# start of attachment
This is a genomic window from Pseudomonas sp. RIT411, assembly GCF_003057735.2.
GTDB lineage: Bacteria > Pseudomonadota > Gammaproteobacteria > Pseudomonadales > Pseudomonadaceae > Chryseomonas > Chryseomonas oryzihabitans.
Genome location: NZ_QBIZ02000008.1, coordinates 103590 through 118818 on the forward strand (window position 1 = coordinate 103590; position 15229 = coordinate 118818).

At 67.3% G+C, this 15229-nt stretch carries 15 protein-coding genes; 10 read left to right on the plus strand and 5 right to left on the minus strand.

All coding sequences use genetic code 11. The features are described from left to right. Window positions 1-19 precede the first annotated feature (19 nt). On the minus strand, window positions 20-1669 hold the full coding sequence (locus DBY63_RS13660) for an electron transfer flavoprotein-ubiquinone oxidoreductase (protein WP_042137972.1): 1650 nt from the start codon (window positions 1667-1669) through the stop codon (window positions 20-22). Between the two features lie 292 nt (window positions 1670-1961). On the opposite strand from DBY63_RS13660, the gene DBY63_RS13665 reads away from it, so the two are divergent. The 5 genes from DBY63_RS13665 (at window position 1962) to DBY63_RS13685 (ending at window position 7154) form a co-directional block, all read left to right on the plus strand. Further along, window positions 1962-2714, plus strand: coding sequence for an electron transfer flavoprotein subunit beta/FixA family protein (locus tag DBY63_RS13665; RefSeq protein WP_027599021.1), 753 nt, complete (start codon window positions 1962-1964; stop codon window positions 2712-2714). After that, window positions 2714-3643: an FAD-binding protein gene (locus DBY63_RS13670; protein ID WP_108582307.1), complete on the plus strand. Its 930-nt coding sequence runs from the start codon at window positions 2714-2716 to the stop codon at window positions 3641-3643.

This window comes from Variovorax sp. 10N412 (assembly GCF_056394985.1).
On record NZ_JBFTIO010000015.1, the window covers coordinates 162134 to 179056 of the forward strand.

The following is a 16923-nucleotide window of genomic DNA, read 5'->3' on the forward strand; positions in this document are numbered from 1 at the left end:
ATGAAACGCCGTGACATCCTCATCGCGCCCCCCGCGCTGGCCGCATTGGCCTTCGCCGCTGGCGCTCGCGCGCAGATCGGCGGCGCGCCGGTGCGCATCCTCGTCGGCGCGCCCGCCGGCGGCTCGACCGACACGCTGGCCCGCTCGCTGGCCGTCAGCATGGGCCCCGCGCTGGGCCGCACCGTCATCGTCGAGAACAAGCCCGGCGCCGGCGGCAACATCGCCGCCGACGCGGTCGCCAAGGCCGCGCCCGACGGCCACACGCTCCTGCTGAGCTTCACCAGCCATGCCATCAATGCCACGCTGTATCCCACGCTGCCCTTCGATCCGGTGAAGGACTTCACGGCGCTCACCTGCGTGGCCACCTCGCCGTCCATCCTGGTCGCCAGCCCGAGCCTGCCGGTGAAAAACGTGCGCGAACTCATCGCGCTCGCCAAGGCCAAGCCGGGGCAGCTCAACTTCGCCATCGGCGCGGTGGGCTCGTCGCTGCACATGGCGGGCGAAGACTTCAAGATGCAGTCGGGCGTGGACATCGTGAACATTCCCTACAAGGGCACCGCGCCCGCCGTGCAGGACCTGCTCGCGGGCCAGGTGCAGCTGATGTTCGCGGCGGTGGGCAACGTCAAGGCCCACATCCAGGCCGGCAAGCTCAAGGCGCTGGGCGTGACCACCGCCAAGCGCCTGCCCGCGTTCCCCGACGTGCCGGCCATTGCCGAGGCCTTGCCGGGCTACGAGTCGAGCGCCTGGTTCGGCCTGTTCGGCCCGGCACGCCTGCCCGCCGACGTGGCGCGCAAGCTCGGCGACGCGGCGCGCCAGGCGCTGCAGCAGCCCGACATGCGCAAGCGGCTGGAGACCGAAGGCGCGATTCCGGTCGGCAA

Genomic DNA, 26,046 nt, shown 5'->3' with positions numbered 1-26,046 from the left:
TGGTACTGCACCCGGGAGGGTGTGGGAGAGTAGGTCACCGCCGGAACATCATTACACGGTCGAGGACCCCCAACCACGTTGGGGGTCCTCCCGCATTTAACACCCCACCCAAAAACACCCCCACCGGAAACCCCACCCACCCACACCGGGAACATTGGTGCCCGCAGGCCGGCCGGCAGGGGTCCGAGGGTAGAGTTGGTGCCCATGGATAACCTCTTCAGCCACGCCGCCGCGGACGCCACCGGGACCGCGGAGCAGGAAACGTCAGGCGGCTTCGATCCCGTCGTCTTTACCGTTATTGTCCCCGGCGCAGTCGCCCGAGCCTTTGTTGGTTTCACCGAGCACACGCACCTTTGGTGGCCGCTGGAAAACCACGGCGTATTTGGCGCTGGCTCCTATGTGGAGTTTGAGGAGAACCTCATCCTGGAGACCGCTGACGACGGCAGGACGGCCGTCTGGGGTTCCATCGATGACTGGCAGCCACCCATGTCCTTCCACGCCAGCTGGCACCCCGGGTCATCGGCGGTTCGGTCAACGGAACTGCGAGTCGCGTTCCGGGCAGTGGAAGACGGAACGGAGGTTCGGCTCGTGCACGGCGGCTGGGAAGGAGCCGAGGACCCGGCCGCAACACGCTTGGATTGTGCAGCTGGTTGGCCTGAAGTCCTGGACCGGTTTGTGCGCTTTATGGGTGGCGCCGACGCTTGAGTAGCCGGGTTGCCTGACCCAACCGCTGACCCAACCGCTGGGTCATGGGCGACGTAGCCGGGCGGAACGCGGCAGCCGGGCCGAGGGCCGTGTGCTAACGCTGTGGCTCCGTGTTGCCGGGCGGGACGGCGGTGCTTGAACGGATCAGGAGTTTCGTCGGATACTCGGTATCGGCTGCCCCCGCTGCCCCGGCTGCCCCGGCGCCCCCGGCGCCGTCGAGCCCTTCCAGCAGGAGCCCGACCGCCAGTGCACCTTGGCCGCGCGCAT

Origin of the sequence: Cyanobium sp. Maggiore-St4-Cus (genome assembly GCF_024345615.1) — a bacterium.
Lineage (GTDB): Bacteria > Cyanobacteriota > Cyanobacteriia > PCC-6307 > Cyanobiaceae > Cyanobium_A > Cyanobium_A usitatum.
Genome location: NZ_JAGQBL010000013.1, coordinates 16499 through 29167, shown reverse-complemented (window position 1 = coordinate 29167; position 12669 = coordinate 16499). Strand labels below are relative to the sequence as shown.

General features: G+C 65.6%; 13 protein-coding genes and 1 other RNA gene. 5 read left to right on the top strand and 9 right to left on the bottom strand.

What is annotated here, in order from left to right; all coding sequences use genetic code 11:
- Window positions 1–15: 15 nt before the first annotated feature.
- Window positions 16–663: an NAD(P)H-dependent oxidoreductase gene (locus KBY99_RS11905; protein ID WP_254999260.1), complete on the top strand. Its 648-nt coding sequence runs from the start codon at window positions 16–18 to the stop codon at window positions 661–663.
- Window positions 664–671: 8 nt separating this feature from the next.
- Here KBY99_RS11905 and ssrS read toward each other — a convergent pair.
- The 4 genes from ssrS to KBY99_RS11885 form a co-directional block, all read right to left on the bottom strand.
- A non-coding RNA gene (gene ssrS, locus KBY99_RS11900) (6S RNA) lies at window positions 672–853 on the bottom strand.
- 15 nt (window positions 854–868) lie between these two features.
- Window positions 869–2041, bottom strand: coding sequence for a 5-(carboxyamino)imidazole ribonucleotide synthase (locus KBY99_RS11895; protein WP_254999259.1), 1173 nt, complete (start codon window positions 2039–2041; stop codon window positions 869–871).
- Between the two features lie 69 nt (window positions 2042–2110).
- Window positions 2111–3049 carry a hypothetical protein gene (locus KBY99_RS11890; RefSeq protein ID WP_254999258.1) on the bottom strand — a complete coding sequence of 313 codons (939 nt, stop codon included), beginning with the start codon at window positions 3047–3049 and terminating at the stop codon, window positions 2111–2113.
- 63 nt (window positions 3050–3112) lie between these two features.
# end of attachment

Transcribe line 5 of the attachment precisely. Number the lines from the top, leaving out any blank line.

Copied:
All coding sequences use genetic code 11. The features are described from left to right. Window positions 1-19 precede the first annotated feature (19 nt). On the minus strand, window positions 20-1669 hold the full coding sequence (locus DBY63_RS13660) for an electron transfer flavoprotein-ubiquinone oxidoreductase (protein WP_042137972.1): 1650 nt from the start codon (window positions 1667-1669) through the stop codon (window positions 20-22). Between the two features lie 292 nt (window positions 1670-1961). On the opposite strand from DBY63_RS13660, the gene DBY63_RS13665 reads away from it, so the two are divergent. The 5 genes from DBY63_RS13665 (at window position 1962) to DBY63_RS13685 (ending at window position 7154) form a co-directional block, all read left to right on the plus strand. Further along, window positions 1962-2714, plus strand: coding sequence for an electron transfer flavoprotein subunit beta/FixA family protein (locus tag DBY63_RS13665; RefSeq protein WP_027599021.1), 753 nt, complete (start codon window positions 1962-1964; stop codon window positions 2712-2714). After that, window positions 2714-3643: an FAD-binding protein gene (locus DBY63_RS13670; protein ID WP_108582307.1), complete on the plus strand. Its 930-nt coding sequence runs from the start codon at window positions 2714-2716 to the stop codon at window positions 3641-3643.